19 November, 2008


"New Yorkers are more likely to map the city according to their past relationships… You amputate whole neighborhoods as you move through relationships, because how else are you supposed to maintain your sanity? How else are you supposed to achieve the minimum distance required to get over somebody?"
- Ellen Shanman, EVERYTHING NICE

About a year and a half ago, I lived a life only a few blocks from where I live now. I tried to integrate myself into the neighborhood and stopping into the local shops was an easy way to get to know people... the bodega where I purchased overpriced Ben & Jerry's, the 99 cent store where I got cheap toilet paper that lasted for weeks, the newspaper shop where I'd pick up a coffee and a paper on my way to the subway. And there was the same, small, nice man there to greet me almost every morning. And he'd say, "Morning, beautiful". And I'd smile and ask for milk & sugar. And sometimes if I didn't have enough pocket change, he'd say "No worries".

But a few months after that, life moved me. And although my new home is only a few blocks away, almost all of the daily places I go to are different now. I have a new bodega - and they have overpriced Haggen Dazs instead. I use a Duane Reade instead of the 99 cent store - and although the TP isn't quite as cheap, they do have a much better selection. But I have yet to find a replacement for the good newspaper shop, and the Dunkin Donuts coffee isn't as sweet, and no one since has been as friendly to me as that small, nice man.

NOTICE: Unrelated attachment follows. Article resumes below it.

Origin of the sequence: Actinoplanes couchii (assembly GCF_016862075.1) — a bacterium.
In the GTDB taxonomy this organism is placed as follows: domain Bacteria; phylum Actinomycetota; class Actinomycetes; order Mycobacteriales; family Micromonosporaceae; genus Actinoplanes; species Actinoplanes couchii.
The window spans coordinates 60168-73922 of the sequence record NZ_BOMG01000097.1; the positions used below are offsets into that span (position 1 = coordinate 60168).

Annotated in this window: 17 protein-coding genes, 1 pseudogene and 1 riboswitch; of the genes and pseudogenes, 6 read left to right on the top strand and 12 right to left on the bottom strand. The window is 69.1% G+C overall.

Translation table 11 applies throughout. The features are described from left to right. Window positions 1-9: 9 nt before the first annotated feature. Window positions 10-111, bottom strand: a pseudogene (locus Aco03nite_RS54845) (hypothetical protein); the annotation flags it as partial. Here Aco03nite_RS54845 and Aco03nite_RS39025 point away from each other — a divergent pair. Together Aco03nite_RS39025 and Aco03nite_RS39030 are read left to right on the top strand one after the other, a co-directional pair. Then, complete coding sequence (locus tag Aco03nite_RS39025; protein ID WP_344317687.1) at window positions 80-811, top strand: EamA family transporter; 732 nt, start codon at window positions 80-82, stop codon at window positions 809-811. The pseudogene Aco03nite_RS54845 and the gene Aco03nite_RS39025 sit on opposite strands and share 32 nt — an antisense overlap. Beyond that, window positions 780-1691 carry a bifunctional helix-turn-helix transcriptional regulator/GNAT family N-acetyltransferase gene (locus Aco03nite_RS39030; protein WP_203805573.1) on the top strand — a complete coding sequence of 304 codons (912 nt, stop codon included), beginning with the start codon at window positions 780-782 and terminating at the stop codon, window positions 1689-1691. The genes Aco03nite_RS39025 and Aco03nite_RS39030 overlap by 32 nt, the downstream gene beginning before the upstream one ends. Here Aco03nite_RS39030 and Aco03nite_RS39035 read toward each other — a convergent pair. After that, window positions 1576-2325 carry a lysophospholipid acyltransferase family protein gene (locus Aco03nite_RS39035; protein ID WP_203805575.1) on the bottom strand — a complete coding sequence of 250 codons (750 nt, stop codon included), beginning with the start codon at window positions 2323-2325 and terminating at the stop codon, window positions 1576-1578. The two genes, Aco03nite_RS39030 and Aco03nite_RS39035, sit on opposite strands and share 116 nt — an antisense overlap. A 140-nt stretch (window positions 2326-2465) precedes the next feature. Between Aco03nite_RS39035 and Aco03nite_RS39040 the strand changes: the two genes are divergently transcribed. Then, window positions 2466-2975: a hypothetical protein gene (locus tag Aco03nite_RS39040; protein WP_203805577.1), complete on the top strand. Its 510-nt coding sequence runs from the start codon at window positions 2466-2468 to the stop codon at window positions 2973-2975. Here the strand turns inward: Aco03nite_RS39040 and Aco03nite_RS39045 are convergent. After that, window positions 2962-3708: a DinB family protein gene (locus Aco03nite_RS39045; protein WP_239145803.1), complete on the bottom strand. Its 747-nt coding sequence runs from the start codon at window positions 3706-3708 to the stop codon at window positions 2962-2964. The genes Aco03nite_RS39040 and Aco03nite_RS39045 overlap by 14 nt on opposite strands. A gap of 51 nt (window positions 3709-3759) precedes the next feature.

Yesterday I was craving a good crossword puzzle and a warm beverage. So I took the a-little-out-of-my-way route to the subway and the bell attached to the old newspaper shop door rang a welcome when I opened it. There was only one other person in line before me. So I grabbed my Daily News and waited. And when it was my turn, the same, small, nice man looked up and hesitated only a moment before saying, "Morning, beautiful. Haven't seen you in a long time."

And I nodded. And asked for milk & sugar. And felt some need to explain where I'd been, why I didn't come in anymore, what happened over this past year to change my path. But he didn't ask questions. And I didn't offer answers. We just smiled at each other. And I told him to keep the change. And he said to come back soon.

And I probably will.


  1. Very poignant and honest...reminds me of many days/nights in Chicago frequenting the "shop-around-the-corner"...and of course a couple pitstops here.

    Thank you for this. :-)

  2. i love this story. it makes me miss new york. i love reading your blog and checking in on all the wonderful things you are doing, reading, saying and thinking! lots of love to you! jen nevergole